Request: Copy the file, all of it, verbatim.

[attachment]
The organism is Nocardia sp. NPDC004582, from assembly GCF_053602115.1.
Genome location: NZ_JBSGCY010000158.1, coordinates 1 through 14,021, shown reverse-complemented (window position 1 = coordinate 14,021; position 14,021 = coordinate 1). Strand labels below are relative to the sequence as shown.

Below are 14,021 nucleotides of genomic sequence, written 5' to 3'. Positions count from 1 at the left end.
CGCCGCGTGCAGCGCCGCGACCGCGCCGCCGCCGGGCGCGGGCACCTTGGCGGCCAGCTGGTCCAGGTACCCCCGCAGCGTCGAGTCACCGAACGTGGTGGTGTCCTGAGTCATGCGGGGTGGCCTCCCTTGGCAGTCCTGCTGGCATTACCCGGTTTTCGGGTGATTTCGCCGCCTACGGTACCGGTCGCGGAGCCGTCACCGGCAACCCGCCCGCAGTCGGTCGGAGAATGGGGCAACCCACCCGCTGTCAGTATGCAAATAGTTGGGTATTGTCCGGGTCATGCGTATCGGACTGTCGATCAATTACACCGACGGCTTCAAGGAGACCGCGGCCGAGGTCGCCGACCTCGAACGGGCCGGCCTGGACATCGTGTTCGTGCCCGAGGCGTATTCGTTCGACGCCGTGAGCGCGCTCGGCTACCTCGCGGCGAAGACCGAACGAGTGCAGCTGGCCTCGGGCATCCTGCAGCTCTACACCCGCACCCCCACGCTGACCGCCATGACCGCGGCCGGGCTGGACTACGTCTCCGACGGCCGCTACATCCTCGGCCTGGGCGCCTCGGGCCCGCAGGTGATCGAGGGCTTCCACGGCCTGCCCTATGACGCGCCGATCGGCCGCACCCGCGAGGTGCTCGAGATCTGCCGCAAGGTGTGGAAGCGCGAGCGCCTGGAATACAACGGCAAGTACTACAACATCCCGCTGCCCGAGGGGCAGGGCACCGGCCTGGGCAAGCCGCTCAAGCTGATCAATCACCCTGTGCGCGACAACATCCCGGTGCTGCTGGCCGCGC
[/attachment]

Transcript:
The organism is Nocardia sp. NPDC004582, from assembly GCF_053602115.1.
Genome location: NZ_JBSGCY010000158.1, coordinates 1 through 14,021, shown reverse-complemented (window position 1 = coordinate 14,021; position 14,021 = coordinate 1). Strand labels below are relative to the sequence as shown.

Below are 14,021 nucleotides of genomic sequence, written 5' to 3'. Positions count from 1 at the left end.
CGCCGCGTGCAGCGCCGCGACCGCGCCGCCGCCGGGCGCGGGCACCTTGGCGGCCAGCTGGTCCAGGTACCCCCGCAGCGTCGAGTCACCGAACGTGGTGGTGTCCTGAGTCATGCGGGGTGGCCTCCCTTGGCAGTCCTGCTGGCATTACCCGGTTTTCGGGTGATTTCGCCGCCTACGGTACCGGTCGCGGAGCCGTCACCGGCAACCCGCCCGCAGTCGGTCGGAGAATGGGGCAACCCACCCGCTGTCAGTATGCAAATAGTTGGGTATTGTCCGGGTCATGCGTATCGGACTGTCGATCAATTACACCGACGGCTTCAAGGAGACCGCGGCCGAGGTCGCCGACCTCGAACGGGCCGGCCTGGACATCGTGTTCGTGCCCGAGGCGTATTCGTTCGACGCCGTGAGCGCGCTCGGCTACCTCGCGGCGAAGACCGAACGAGTGCAGCTGGCCTCGGGCATCCTGCAGCTCTACACCCGCACCCCCACGCTGACCGCCATGACCGCGGCCGGGCTGGACTACGTCTCCGACGGCCGCTACATCCTCGGCCTGGGCGCCTCGGGCCCGCAGGTGATCGAGGGCTTCCACGGCCTGCCCTATGACGCGCCGATCGGCCGCACCCGCGAGGTGCTCGAGATCTGCCGCAAGGTGTGGAAGCGCGAGCGCCTGGAATACAACGGCAAGTACTACAACATCCCGCTGCCCGAGGGGCAGGGCACCGGCCTGGGCAAGCCGCTCAAGCTGATCAATCACCCTGTGCGCGACAACATCCCGGTGCTGCTGGCCGCGC